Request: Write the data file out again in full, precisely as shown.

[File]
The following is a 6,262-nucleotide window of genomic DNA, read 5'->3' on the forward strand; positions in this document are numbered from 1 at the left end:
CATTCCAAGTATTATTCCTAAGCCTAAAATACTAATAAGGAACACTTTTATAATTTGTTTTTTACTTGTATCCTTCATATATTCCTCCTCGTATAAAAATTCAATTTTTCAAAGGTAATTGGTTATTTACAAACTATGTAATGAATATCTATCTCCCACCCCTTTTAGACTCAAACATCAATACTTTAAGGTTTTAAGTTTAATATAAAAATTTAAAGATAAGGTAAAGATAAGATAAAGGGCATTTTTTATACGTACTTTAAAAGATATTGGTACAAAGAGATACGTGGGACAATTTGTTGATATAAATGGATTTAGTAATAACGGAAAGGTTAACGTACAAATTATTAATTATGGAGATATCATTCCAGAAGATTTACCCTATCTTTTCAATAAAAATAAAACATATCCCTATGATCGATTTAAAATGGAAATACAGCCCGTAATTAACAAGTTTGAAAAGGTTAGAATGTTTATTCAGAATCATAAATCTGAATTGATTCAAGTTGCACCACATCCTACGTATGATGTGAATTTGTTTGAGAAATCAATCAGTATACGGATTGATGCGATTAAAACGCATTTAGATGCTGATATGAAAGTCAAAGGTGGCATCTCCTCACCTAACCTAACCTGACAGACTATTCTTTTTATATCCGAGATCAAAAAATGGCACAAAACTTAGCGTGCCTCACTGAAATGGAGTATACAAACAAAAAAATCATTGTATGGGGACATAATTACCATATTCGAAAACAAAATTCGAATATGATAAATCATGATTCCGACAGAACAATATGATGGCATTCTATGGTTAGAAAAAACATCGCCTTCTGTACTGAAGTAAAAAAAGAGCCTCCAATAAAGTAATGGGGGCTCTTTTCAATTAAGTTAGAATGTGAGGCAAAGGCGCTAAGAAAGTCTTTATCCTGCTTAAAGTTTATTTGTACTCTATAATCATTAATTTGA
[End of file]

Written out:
The following is a 6,262-nucleotide window of genomic DNA, read 5'->3' on the forward strand; positions in this document are numbered from 1 at the left end:
CATTCCAAGTATTATTCCTAAGCCTAAAATACTAATAAGGAACACTTTTATAATTTGTTTTTTACTTGTATCCTTCATATATTCCTCCTCGTATAAAAATTCAATTTTTCAAAGGTAATTGGTTATTTACAAACTATGTAATGAATATCTATCTCCCACCCCTTTTAGACTCAAACATCAATACTTTAAGGTTTTAAGTTTAATATAAAAATTTAAAGATAAGGTAAAGATAAGATAAAGGGCATTTTTTATACGTACTTTAAAAGATATTGGTACAAAGAGATACGTGGGACAATTTGTTGATATAAATGGATTTAGTAATAACGGAAAGGTTAACGTACAAATTATTAATTATGGAGATATCATTCCAGAAGATTTACCCTATCTTTTCAATAAAAATAAAACATATCCCTATGATCGATTTAAAATGGAAATACAGCCCGTAATTAACAAGTTTGAAAAGGTTAGAATGTTTATTCAGAATCATAAATCTGAATTGATTCAAGTTGCACCACATCCTACGTATGATGTGAATTTGTTTGAGAAATCAATCAGTATACGGATTGATGCGATTAAAACGCATTTAGATGCTGATATGAAAGTCAAAGGTGGCATCTCCTCACCTAACCTAACCTGACAGACTATTCTTTTTATATCCGAGATCAAAAAATGGCACAAAACTTAGCGTGCCTCACTGAAATGGAGTATACAAACAAAAAAATCATTGTATGGGGACATAATTACCATATTCGAAAACAAAATTCGAATATGATAAATCATGATTCCGACAGAACAATATGATGGCATTCTATGGTTAGAAAAAACATCGCCTTCTGTACTGAAGTAAAAAAAGAGCCTCCAATAAAGTAATGGGGGCTCTTTTCAATTAAGTTAGAATGTGAGGCAAAGGCGCTAAGAAAGTCTTTATCCTGCTTAAAGTTTATTTGTACTCTATAATCATTAATTTGA